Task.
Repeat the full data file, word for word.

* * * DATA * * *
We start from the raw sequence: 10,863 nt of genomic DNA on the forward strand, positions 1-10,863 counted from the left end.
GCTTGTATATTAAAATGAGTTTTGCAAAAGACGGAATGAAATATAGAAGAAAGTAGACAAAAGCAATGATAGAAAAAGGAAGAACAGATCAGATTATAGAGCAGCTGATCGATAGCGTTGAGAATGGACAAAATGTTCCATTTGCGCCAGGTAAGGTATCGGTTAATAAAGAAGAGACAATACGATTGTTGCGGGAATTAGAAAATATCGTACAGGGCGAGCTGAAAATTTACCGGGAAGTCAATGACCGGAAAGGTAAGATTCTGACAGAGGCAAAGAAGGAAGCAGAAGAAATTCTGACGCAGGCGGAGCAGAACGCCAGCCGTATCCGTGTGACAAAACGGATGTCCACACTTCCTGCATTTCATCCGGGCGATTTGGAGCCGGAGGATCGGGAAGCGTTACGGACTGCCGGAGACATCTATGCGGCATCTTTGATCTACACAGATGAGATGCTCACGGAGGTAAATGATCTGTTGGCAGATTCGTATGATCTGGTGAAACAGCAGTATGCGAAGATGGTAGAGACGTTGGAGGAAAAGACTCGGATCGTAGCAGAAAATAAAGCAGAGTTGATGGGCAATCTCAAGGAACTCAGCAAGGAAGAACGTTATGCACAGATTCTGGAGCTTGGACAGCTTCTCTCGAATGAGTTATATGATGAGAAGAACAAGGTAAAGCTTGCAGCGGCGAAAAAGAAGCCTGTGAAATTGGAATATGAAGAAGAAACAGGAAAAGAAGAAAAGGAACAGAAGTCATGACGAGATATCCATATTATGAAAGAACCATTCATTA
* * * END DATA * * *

We start from the raw sequence: 10,863 nt of genomic DNA on the forward strand, positions 1-10,863 counted from the left end.
GCTTGTATATTAAAATGAGTTTTGCAAAAGACGGAATGAAATATAGAAGAAAGTAGACAAAAGCAATGATAGAAAAAGGAAGAACAGATCAGATTATAGAGCAGCTGATCGATAGCGTTGAGAATGGACAAAATGTTCCATTTGCGCCAGGTAAGGTATCGGTTAATAAAGAAGAGACAATACGATTGTTGCGGGAATTAGAAAATATCGTACAGGGCGAGCTGAAAATTTACCGGGAAGTCAATGACCGGAAAGGTAAGATTCTGACAGAGGCAAAGAAGGAAGCAGAAGAAATTCTGACGCAGGCGGAGCAGAACGCCAGCCGTATCCGTGTGACAAAACGGATGTCCACACTTCCTGCATTTCATCCGGGCGATTTGGAGCCGGAGGATCGGGAAGCGTTACGGACTGCCGGAGACATCTATGCGGCATCTTTGATCTACACAGATGAGATGCTCACGGAGGTAAATGATCTGTTGGCAGATTCGTATGATCTGGTGAAACAGCAGTATGCGAAGATGGTAGAGACGTTGGAGGAAAAGACTCGGATCGTAGCAGAAAATAAAGCAGAGTTGATGGGCAATCTCAAGGAACTCAGCAAGGAAGAACGTTATGCACAGATTCTGGAGCTTGGACAGCTTCTCTCGAATGAGTTATATGATGAGAAGAACAAGGTAAAGCTTGCAGCGGCGAAAAAGAAGCCTGTGAAATTGGAATATGAAGAAGAAACAGGAAAAGAAGAAAAGGAACAGAAGTCATGACGAGATATCCATATTATGAAAGAACCATTCATTA